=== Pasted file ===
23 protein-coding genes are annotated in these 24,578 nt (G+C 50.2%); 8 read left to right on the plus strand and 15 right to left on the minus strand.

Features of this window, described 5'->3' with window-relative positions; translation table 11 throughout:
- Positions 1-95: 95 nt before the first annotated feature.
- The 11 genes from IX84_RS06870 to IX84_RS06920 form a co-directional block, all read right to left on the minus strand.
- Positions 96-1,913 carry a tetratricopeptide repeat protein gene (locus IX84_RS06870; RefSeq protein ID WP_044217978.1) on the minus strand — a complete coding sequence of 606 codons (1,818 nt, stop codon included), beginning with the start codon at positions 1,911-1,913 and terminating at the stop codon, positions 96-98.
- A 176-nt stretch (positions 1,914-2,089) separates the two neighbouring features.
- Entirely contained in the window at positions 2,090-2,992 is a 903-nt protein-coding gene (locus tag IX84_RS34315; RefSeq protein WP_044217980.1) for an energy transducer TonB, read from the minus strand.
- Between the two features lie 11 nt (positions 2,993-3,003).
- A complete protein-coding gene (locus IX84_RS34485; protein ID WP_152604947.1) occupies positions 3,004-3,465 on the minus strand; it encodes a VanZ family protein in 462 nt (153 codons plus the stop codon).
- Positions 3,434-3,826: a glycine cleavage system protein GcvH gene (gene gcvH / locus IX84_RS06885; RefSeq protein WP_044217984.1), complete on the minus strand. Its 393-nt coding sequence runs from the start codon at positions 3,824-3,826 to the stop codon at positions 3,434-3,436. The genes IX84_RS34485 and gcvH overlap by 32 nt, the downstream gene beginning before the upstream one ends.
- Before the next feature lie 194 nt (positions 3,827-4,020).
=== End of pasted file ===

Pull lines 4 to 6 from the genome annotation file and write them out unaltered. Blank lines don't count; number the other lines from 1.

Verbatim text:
- The 11 genes from IX84_RS06870 to IX84_RS06920 form a co-directional block, all read right to left on the minus strand.
- Positions 96-1,913 carry a tetratricopeptide repeat protein gene (locus IX84_RS06870; RefSeq protein ID WP_044217978.1) on the minus strand — a complete coding sequence of 606 codons (1,818 nt, stop codon included), beginning with the start codon at positions 1,911-1,913 and terminating at the stop codon, positions 96-98.
- A 176-nt stretch (positions 1,914-2,089) separates the two neighbouring features.